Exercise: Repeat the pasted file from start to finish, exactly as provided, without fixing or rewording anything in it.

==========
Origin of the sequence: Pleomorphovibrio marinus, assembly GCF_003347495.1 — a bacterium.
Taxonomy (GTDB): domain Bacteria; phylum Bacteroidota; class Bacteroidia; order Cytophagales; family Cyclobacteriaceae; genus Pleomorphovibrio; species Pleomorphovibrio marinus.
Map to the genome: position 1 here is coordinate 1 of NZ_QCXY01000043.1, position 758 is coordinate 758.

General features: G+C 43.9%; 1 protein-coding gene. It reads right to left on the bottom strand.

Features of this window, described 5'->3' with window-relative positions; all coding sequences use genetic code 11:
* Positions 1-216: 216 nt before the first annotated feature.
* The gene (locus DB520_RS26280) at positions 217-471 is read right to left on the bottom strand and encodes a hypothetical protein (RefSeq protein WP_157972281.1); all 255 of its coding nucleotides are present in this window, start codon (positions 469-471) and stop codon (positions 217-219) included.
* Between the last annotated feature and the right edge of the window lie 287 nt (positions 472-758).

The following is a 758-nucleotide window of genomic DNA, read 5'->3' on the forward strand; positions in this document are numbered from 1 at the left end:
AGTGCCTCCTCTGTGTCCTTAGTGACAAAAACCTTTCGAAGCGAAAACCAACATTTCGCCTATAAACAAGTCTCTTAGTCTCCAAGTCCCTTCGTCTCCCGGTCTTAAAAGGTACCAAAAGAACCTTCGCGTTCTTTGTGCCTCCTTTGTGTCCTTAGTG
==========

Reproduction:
Origin of the sequence: Pleomorphovibrio marinus, assembly GCF_003347495.1 — a bacterium.
Taxonomy (GTDB): domain Bacteria; phylum Bacteroidota; class Bacteroidia; order Cytophagales; family Cyclobacteriaceae; genus Pleomorphovibrio; species Pleomorphovibrio marinus.
Map to the genome: position 1 here is coordinate 1 of NZ_QCXY01000043.1, position 758 is coordinate 758.

General features: G+C 43.9%; 1 protein-coding gene. It reads right to left on the bottom strand.

Features of this window, described 5'->3' with window-relative positions; all coding sequences use genetic code 11:
* Positions 1-216: 216 nt before the first annotated feature.
* The gene (locus DB520_RS26280) at positions 217-471 is read right to left on the bottom strand and encodes a hypothetical protein (RefSeq protein WP_157972281.1); all 255 of its coding nucleotides are present in this window, start codon (positions 469-471) and stop codon (positions 217-219) included.
* Between the last annotated feature and the right edge of the window lie 287 nt (positions 472-758).

The following is a 758-nucleotide window of genomic DNA, read 5'->3' on the forward strand; positions in this document are numbered from 1 at the left end:
AGTGCCTCCTCTGTGTCCTTAGTGACAAAAACCTTTCGAAGCGAAAACCAACATTTCGCCTATAAACAAGTCTCTTAGTCTCCAAGTCCCTTCGTCTCCCGGTCTTAAAAGGTACCAAAAGAACCTTCGCGTTCTTTGTGCCTCCTTTGTGTCCTTAGTG